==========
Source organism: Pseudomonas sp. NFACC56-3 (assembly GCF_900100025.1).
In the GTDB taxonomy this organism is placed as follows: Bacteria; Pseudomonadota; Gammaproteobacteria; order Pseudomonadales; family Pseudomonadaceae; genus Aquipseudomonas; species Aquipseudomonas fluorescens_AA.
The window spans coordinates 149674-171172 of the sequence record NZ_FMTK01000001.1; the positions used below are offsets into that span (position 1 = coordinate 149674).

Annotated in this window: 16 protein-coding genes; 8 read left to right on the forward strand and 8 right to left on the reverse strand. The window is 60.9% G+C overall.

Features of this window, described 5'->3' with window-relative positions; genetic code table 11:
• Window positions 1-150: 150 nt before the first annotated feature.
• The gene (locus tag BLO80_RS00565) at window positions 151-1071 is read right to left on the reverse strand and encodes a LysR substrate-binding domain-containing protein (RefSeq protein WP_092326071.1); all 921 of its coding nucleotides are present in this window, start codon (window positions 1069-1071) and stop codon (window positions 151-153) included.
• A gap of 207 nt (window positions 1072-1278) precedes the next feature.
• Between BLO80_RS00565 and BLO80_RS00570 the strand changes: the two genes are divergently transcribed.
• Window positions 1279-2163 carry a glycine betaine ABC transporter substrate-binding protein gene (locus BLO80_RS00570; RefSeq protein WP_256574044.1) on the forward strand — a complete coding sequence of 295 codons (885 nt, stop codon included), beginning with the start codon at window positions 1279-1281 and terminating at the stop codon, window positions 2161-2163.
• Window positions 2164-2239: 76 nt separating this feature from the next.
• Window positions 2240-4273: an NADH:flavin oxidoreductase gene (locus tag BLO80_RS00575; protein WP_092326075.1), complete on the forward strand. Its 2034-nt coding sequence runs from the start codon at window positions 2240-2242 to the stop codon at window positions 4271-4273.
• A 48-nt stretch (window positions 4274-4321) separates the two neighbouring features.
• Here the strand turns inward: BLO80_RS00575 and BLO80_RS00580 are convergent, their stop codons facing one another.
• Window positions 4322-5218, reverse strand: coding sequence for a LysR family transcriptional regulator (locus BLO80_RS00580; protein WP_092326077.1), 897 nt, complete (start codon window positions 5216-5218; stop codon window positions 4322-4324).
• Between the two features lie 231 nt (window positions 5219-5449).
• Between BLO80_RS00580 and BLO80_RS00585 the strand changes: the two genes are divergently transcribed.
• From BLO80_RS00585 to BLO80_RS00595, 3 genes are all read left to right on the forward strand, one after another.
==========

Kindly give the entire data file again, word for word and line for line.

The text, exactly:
Source organism: Pseudomonas sp. NFACC56-3 (assembly GCF_900100025.1).
In the GTDB taxonomy this organism is placed as follows: Bacteria; Pseudomonadota; Gammaproteobacteria; order Pseudomonadales; family Pseudomonadaceae; genus Aquipseudomonas; species Aquipseudomonas fluorescens_AA.
The window spans coordinates 149674-171172 of the sequence record NZ_FMTK01000001.1; the positions used below are offsets into that span (position 1 = coordinate 149674).

Annotated in this window: 16 protein-coding genes; 8 read left to right on the forward strand and 8 right to left on the reverse strand. The window is 60.9% G+C overall.

Features of this window, described 5'->3' with window-relative positions; genetic code table 11:
• Window positions 1-150: 150 nt before the first annotated feature.
• The gene (locus tag BLO80_RS00565) at window positions 151-1071 is read right to left on the reverse strand and encodes a LysR substrate-binding domain-containing protein (RefSeq protein WP_092326071.1); all 921 of its coding nucleotides are present in this window, start codon (window positions 1069-1071) and stop codon (window positions 151-153) included.
• A gap of 207 nt (window positions 1072-1278) precedes the next feature.
• Between BLO80_RS00565 and BLO80_RS00570 the strand changes: the two genes are divergently transcribed.
• Window positions 1279-2163 carry a glycine betaine ABC transporter substrate-binding protein gene (locus BLO80_RS00570; RefSeq protein WP_256574044.1) on the forward strand — a complete coding sequence of 295 codons (885 nt, stop codon included), beginning with the start codon at window positions 1279-1281 and terminating at the stop codon, window positions 2161-2163.
• Window positions 2164-2239: 76 nt separating this feature from the next.
• Window positions 2240-4273: an NADH:flavin oxidoreductase gene (locus tag BLO80_RS00575; protein WP_092326075.1), complete on the forward strand. Its 2034-nt coding sequence runs from the start codon at window positions 2240-2242 to the stop codon at window positions 4271-4273.
• A 48-nt stretch (window positions 4274-4321) separates the two neighbouring features.
• Here the strand turns inward: BLO80_RS00575 and BLO80_RS00580 are convergent, their stop codons facing one another.
• Window positions 4322-5218, reverse strand: coding sequence for a LysR family transcriptional regulator (locus BLO80_RS00580; protein WP_092326077.1), 897 nt, complete (start codon window positions 5216-5218; stop codon window positions 4322-4324).
• Between the two features lie 231 nt (window positions 5219-5449).
• Between BLO80_RS00580 and BLO80_RS00585 the strand changes: the two genes are divergently transcribed.
• From BLO80_RS00585 to BLO80_RS00595, 3 genes are all read left to right on the forward strand, one after another.